“Narcissus Gets Married" a mythological narrative poem from Joanne Bugeja's book
Updated: Mar 31
"Narcissus Gets Married” is taken from the book named Daughter of The Sun And The Moon.
This poem narrates "an elaborate same-sex wedding, a profound betrayal and a grief-stricken groom driven to extreme measures culminating in a spine-chilling crime of passion."
Narcissus Gets Married
It was supposed to be the happiest day of his life. He'd certainly been dreaming about it for as long as he could remember. Little did he know that unforeseen events would cast s menacing shadow over their conjugal bliss.
The sharp spear of betrayal was looming in the distance and tragedy would soon ensue.
Narcissus ensured that everything was planned to perfection from the choice of floral arrangements, deluxe chocolate fountain, elegant fine crystal ware, extravagant ice sculptures, uniquely tailored designer tuxedos made from premium Italian fabrics, tasteful wedding music, sumptuous platters, free flowing vintage Dom Perignon. No expense was spared. It had all the ingredients of a regal, fairytale wedding.
Narcissus was going to get married to Kristoph under the full moon with the floors covered in pale blue and pink silk rose petals. They'd exchange their vows beneath a beautiful wedding gazebo overlooking the calm moonlit sea. He'd make his most elegant arrival walking down the red carpet beneath a silver chandelier amid floating heart shaped candles and soft romantic music playing in the background.
Alas the plan executed to perfection was about to run amuck. While Narcissus was reciting his vows to his beloved, pledging his undying loyalty and everlasting love as he looked longingly into Kristoph's sparkling blue eyes, the latter spotted Ferdinand, a dishevelled young waiter 20 years his junior and was immediately enraptured by his emerald green eyes, tousled black hair and pale skin. When it was Kristoph's turn to say his vows, he suddenly became dismissive and robotic. His former enthusiasm was replaced by ritualistic, obligatory compliance. Narcissus and Kristoph were about to drink a specially concocted Eternal Life elixir which would turn the drinker immortal, thus enabling them to be together forever.
However, Kristoph didn't keep his end of the deal and double-crossed Narcissus. He stole the mystical elixir and ran away with Ferdinand, shattering Narcissus's heart. Narcissus stood there motionless for a split second, frozen in awe. He barely noticed his chunky hot tears pooling in his dreamy ocean coloured eyes, bathing his pretty pink cheeks. He doubled over in pain, clutching at his chest and sank to his knees, trembling uncontrollably. He watched incredulously as Kristoph snuck off with his lover without as much as a single glance. Narcissus buried his face in his hands and sobbed heavily in despair.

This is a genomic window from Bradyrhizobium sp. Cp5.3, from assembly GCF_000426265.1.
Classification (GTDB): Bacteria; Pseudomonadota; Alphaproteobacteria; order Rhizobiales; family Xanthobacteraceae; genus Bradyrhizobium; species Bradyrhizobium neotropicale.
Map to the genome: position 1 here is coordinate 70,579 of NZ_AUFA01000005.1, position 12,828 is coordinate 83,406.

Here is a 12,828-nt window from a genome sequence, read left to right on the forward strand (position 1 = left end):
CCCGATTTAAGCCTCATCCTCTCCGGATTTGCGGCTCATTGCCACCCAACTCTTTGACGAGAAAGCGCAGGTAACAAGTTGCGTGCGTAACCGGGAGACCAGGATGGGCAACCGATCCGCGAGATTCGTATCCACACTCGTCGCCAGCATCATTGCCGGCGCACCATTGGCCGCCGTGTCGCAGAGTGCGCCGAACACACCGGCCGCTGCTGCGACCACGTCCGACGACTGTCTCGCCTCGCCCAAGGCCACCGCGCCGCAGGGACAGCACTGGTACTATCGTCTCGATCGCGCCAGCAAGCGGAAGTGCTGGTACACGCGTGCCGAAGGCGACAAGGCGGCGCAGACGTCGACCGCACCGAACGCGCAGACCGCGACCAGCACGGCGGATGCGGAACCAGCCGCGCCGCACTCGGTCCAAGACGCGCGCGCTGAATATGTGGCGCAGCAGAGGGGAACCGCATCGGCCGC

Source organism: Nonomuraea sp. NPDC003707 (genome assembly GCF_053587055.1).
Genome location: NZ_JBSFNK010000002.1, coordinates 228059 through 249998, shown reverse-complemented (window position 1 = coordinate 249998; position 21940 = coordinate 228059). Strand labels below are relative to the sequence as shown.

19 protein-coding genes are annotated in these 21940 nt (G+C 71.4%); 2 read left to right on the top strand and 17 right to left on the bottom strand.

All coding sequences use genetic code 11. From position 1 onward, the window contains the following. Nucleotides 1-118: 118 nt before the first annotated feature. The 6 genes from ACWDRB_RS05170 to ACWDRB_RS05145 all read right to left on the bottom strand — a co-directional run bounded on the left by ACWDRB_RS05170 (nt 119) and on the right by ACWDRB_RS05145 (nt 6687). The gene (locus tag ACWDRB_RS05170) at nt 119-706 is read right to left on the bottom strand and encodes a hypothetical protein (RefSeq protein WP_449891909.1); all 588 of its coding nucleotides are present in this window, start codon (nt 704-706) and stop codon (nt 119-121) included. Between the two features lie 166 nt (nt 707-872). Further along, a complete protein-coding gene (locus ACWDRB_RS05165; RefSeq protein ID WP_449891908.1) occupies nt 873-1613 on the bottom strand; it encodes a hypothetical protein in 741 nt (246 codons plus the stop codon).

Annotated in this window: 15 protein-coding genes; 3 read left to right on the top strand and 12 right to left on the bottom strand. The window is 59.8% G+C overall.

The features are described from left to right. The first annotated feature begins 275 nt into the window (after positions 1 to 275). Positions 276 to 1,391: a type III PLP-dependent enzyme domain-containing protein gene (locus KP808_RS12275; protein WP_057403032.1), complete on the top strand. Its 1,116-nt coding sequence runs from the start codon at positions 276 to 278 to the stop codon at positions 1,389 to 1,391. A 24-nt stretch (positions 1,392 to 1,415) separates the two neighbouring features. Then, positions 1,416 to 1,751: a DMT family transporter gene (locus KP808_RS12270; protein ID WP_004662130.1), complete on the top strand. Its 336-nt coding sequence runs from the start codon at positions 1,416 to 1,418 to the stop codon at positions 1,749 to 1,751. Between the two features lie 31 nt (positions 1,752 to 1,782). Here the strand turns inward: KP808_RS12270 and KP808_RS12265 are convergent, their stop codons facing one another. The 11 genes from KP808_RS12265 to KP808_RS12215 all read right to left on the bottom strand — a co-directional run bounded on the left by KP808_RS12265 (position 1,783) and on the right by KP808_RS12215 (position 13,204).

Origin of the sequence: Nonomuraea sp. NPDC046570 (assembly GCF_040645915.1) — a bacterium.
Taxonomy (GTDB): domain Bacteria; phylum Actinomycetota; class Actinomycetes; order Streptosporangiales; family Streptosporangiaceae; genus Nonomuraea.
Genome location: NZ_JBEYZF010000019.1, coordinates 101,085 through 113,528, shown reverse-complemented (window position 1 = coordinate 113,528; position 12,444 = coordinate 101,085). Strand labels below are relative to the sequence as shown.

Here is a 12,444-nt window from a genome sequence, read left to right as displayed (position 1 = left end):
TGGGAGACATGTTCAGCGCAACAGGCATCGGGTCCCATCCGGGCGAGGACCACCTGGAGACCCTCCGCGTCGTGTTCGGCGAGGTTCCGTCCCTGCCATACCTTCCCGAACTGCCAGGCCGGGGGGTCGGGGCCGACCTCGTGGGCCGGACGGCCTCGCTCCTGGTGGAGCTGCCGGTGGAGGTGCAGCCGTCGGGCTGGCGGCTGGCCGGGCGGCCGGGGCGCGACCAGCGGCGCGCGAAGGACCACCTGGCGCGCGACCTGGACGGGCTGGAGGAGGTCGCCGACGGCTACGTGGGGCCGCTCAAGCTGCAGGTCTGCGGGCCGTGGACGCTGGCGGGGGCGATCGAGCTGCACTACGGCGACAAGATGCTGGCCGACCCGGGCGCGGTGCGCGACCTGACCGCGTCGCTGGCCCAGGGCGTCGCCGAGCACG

Narcissus’ tears soon turned to seething rage and he vowed vengeance against his runaway groom and his young lover, Ferdinand who had betrayed him so callously. Upon finding out about their getaway, he crept in under the guise of a vagabond and kidnapped Ferdinand.
He tied him to a sycamore tree where he and Kristoph had shared their very first kiss and engaged in a game of torture, laughing mercilessly as Ferdinand winced in pain, his eyes frozen in terror as he pleaded helplessly for his life. Having stabbed him repeatedly with a survival knife, Narcissus untied him and dragged him over to a gravesite, where he started digging frantically as though possessed by some force beyond him. His blue eyes gleamed wickedly as he buried Ferdinand alive.
Grief stricken Narcissus, driven mad by the merciless clutch of heartbreak, hunted down Kristoph. He gazed deeply into Kristoph’s deep cerulean eyes one last time and ripped his heart out with his bare hands. Little did Kristoph know that before burying his lover, Narcissus shoved the magical liquor into Ferdinand’s mouth so he would remain alive forever, trapped under ground. Narcissus drank Kristoph’s blood heartily in a sacrificial ritual. It was his final act of intimacy and his farewell to one so formerly beloved.
Blood dripped from Narcissus’ trembling fingers, cascading into a dark burgundy pool beneath his feet as he clutched Kristoph’s bleeding heart into his hands but the need to wash them was strangely absent. He caught a glimpse of a pack of hungry wolves approaching in the distance, their mouths salivating. As they drew closer, he threw Kristoph’s heart to them and ran into the woods, his shadow dissolving into the night.